Entrepreneurs like convertible debt for some obvious reasons. For starters, it can be much quicker to put together a convertible debt financing, so more of the capital being raised goes to the operations of the business, not to the lawyers (this clearly benefits both the entrepreneur and investors). Importantly it also puts off the valuation question to a later date and tends to shift at least some risk from entrepreneur to investor (I’ll talk about why this is in the next paragraph below). Interestingly however, with the increasing number of seed financings we’ve also seen a decrease in the complexity and cost of equity seed financings such that they more resemble in time and cost convertible debt structures (both Y-Combinator and TechStars have model seed docs up for those wishing to further streamline the process). As a result I believe some of the perceived difference in time and cost are disappearing and less relevant to the debt vs. equity debate.

It’s the question of terms that’s key to the investor side of the equation and where I believe the convertible debt trend starts to fall down. In the investor’s best case scenario, the convert terms reflect the current market value of the business (specifically, the cap appropriately prices the equity value of the business at the time of the debt investment). However the investor hasn’t actually purchased equity and has opened themselves up to an easier renegotiation of their terms by a later investor (who, almost by definition, wields more power at that time than the original angels, assuming the company actually needs to raise capital). More likely, however, the convert cap reflects a premium to the current fair market value of the business. One super-angel I talked to told me that while a year ago these caps “approximated what I’d pay in equity” that they’re now “33% higher than what I’d normally agree to pay now.”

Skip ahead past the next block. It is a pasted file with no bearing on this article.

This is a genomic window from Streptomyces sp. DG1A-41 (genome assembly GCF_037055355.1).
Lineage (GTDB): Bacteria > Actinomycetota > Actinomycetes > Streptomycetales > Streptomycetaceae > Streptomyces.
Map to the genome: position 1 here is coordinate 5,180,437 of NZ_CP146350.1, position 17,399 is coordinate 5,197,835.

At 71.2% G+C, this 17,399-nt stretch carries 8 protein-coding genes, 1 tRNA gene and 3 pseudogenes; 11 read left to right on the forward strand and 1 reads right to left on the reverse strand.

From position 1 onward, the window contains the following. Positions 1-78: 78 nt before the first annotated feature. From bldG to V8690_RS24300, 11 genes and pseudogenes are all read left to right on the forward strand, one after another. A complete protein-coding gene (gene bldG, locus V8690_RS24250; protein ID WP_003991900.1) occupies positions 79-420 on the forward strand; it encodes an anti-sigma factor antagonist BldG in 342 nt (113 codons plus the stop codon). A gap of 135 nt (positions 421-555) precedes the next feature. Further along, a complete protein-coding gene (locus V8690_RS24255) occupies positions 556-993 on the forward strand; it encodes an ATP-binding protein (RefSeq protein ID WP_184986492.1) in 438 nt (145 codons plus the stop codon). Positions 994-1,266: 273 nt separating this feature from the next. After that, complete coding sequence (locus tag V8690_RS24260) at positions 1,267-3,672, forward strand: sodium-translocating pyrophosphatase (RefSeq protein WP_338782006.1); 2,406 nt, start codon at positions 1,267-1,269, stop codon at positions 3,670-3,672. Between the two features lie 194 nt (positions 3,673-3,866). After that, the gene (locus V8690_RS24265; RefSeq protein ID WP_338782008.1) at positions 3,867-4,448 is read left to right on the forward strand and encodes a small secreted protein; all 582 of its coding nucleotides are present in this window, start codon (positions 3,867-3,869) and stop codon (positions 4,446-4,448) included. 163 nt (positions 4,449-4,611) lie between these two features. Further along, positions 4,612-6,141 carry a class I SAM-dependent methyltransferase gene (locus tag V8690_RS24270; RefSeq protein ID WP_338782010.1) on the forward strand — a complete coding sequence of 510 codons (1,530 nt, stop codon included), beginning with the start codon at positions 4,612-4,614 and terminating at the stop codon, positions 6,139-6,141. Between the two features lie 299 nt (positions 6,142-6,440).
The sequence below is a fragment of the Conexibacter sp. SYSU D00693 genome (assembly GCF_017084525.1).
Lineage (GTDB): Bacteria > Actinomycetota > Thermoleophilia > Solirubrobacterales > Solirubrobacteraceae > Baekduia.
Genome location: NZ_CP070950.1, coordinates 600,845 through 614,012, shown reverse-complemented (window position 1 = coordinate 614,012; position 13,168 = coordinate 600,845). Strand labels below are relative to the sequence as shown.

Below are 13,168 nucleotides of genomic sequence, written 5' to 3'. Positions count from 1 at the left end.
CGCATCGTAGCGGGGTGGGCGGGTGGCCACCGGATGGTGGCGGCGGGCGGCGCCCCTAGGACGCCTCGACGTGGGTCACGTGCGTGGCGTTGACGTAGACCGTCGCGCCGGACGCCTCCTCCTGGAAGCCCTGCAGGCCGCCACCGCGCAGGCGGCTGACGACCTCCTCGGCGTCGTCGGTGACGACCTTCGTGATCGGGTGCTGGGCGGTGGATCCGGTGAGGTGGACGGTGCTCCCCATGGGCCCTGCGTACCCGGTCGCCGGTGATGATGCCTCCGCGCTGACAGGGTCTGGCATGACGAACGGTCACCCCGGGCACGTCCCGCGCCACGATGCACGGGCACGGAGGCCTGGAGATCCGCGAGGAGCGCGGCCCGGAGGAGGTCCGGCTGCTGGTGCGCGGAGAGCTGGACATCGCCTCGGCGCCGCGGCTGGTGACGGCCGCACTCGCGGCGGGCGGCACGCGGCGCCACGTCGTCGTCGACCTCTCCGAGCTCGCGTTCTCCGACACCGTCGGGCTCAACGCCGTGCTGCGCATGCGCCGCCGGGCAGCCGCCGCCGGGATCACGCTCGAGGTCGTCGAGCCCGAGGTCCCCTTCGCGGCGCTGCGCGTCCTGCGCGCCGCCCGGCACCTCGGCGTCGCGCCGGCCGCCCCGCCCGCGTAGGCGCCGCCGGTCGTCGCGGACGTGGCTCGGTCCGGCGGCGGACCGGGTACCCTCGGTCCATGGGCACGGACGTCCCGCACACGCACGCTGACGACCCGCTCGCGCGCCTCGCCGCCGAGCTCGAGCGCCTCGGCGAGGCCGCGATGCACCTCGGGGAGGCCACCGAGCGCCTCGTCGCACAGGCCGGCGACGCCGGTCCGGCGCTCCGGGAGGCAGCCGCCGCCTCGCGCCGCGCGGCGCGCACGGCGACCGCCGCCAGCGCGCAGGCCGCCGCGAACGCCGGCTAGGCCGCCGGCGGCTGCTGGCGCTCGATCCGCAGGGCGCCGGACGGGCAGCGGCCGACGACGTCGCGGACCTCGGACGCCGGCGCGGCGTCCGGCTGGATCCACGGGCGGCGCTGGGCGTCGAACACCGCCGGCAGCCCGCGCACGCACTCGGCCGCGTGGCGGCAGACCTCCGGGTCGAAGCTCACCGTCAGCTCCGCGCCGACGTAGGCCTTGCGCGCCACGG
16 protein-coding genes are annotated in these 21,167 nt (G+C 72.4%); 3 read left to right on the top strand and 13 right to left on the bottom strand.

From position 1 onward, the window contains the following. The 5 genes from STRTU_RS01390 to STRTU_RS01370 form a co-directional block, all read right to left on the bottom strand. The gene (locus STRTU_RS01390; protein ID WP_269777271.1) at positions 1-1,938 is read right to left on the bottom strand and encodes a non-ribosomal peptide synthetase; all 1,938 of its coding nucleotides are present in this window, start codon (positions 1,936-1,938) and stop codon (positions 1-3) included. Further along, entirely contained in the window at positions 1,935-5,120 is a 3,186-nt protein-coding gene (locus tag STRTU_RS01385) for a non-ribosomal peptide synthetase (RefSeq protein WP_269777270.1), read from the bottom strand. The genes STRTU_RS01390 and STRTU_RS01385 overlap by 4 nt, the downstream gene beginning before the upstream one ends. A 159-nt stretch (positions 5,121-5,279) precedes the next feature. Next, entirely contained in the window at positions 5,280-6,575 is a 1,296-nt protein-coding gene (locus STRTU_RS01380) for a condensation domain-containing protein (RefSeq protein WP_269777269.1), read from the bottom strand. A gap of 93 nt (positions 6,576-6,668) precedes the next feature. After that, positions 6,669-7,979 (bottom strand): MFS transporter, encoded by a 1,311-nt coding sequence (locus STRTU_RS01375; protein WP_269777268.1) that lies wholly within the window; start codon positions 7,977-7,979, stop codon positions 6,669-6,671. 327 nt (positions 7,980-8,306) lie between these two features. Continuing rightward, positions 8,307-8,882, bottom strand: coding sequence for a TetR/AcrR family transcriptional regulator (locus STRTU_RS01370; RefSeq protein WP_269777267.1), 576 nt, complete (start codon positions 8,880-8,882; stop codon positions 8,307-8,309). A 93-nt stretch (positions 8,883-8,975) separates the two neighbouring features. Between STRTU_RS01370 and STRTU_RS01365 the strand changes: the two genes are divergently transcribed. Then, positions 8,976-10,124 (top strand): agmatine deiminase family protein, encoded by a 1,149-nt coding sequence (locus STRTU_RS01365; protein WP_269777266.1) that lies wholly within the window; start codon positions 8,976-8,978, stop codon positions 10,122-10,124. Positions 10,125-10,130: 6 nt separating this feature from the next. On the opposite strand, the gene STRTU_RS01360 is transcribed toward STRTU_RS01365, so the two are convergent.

I have no doubt that the convertible debt structure has the effect of raising prices for early stage investing. Within some reasonable range this isn’t a huge problem – early stage valuation ranges move up and down with the markets – but in larger increments (which we’re seeing now) and viewed in the light of angel investing economics, these changes in early stage valuation may be problematic.